Overpaying Employees: What You Can Do As An Employer
Accidentally overpaying employees is more common than you may think. Whether you’ve inadvertently overpaid an employee when hiring or promoting them or when they change their benefit elections, it happens. And it’s important to have a plan in place to avoid a hit to employee morale and noncompliance with any applicable federal and state laws. What do you need to do? Let’s find out.
In this article, we’ll share the common causes of overpayment, whether employers can take back overpaid wages, how to go about overpayment collection, and how you can prevent payment errors in the first place. After reading this, you’ll know how to handle overpayment of wages to avoid negative consequences to your workplace.
What are common causes of overpaying employees?
Overpaying employees can happen for a number of reasons. Some of the more common causes of an overpaid employee include:
- Keystroke mistakes: In some cases, when entering payroll data, there can be a mistake that results in the overstatement of hours.
- Time clock errors: Time clock errors can be caused when you add hours to an employee who has missing or inaccurate punches.
- Bonus pay withholding discrepancies: When you pay an employee a bonus, they may want taxes withheld at a specific rate that’s different from their usual withholding and errors can arise when you don’t process the bonus accordingly.
- Wrong employees: Sometimes, you may pay an employee another worker’s hours in error.
- Miscalculations: It’s not uncommon for employees to be overpaid due to matters like withholding or overtime miscalculations.
Can employers take back wages from an overpaid employee?
Both federal legislation like the Fair Labor Standards Act (FLSA) and state labor and employment laws give employers the right to recover an overpayment in full.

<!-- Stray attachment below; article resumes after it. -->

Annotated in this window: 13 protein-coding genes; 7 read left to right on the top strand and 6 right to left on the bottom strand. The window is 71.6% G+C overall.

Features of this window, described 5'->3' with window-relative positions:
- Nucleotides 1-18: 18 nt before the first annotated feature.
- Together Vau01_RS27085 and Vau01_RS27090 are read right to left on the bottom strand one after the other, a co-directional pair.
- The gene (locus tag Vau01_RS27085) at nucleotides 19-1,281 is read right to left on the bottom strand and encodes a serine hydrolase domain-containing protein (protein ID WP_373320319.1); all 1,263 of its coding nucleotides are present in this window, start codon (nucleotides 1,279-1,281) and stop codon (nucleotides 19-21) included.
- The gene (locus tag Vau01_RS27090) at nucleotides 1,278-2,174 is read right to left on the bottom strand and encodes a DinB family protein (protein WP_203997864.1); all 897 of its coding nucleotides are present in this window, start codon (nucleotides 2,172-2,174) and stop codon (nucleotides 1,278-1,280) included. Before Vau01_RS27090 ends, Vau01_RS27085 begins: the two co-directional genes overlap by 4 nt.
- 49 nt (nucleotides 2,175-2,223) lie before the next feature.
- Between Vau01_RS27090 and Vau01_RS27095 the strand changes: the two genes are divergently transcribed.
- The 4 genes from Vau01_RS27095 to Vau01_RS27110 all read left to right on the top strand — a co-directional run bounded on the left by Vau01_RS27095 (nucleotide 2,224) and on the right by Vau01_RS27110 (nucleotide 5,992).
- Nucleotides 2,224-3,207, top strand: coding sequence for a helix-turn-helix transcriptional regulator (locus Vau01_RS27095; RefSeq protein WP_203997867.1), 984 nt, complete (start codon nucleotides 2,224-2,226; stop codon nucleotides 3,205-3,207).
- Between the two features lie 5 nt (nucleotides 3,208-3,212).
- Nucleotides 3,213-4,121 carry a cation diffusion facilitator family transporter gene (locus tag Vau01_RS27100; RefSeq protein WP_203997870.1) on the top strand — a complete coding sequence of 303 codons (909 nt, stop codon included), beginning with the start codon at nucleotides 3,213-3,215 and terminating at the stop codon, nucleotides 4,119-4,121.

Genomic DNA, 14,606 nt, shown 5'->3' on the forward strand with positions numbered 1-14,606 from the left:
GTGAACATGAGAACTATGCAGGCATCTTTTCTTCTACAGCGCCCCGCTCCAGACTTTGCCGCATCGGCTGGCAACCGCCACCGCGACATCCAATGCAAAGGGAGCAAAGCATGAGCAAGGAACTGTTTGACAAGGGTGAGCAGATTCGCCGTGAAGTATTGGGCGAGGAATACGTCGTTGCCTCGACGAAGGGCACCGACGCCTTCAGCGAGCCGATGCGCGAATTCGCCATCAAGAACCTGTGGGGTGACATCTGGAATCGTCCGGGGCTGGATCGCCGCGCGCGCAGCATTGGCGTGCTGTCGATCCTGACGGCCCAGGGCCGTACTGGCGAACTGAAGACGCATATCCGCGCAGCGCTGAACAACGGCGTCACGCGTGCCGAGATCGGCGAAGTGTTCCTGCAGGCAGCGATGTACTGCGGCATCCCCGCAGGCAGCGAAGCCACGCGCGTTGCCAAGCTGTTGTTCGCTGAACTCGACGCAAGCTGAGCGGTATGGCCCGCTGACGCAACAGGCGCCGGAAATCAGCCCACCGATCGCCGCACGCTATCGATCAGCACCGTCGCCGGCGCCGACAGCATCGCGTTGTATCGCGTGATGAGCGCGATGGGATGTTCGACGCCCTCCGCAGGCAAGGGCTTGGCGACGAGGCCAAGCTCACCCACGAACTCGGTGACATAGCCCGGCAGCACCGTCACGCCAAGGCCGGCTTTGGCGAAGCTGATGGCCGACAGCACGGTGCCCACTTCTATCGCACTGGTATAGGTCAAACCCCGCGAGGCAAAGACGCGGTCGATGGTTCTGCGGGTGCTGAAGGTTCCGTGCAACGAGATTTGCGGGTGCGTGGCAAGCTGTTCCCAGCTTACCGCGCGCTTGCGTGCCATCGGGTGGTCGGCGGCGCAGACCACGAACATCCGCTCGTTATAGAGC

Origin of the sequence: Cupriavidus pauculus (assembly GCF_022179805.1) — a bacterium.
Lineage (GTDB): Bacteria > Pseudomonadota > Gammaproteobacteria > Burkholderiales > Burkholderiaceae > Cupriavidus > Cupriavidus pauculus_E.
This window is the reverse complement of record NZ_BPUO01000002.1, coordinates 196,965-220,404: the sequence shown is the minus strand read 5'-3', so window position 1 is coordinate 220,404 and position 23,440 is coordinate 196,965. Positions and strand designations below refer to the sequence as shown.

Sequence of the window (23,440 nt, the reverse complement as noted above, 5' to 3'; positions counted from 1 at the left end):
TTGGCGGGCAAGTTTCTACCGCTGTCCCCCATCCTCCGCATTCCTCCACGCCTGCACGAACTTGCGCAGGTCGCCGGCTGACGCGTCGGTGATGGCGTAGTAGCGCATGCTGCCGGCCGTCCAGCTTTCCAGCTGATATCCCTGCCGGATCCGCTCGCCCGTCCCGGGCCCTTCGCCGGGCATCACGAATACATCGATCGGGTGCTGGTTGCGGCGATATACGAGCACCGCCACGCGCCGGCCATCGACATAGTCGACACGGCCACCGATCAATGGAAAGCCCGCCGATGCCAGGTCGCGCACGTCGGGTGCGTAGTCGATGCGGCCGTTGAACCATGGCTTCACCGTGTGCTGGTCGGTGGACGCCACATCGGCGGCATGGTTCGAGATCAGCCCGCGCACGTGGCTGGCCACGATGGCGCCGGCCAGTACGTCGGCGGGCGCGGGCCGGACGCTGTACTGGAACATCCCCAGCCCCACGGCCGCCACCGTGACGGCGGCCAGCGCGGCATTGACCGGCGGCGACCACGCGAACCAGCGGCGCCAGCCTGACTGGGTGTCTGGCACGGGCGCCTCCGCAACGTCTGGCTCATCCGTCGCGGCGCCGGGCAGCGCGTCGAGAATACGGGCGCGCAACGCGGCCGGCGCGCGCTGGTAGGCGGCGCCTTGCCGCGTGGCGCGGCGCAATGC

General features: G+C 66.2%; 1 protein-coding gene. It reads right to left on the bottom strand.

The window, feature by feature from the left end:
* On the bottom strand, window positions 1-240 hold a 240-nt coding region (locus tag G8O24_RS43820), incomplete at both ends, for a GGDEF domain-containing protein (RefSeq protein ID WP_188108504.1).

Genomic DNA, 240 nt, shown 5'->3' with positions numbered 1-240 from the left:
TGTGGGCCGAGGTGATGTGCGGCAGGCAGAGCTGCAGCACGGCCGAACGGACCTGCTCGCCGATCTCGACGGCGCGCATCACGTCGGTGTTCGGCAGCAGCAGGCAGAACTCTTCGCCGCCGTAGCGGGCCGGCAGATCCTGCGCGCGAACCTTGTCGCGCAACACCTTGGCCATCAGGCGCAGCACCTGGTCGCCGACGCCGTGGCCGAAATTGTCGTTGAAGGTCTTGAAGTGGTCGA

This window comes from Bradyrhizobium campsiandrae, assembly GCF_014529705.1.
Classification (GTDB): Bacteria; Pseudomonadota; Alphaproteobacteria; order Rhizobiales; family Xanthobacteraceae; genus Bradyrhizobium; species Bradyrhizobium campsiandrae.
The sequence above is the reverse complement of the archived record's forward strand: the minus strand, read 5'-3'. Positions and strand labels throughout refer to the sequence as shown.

Before you initiate a recovery, you’ll want to check your state’s law to see if there are any limitations on when you can recover. For example, in New York, you can only deduct from an employee’s pay for the recovery of overpayments of wages when it’s due to a mathematical or clerical error.
In other states, like California, employee consent is required first or it is considered an unlawful deduction. Depending on how your direct deposit authorization form is worded, that may give the employee’s consent to a reversal.
What’s required to collect wages from overpaid employees?
It’s important to understand that you should follow specific steps in order to recover an overpayment. The FLSA has a recommended process but you should also check your state’s laws.
The following is a suggested process:
- Determine how much you overpaid the employee during the pay period.
- Contact the overpaid employee. Explain the situation as soon as you’re aware of the overpayment before taking any action to recover the funds. In some states, like Michigan, notifying the employee in writing is a requirement.
- Inform them you plan to deduct the overpayment out of their next paycheck or process a direct deposit reversal, which you have 5 business days to complete. If your employee is in a state where direct deposit reversals are restricted, such as California, the employee must either sign an approval for the reversal or they can pay you back manually with a personal check. Either way, ask your employee if a reversal will cause a financial burden (when an employee receives extra money – whether they notice it or not – they may spend it right away). If so, try to arrange installments that you both agree on and garnish the employee’s future wages over a period of time. The process you select should be agreed upon in writing by you and your employee.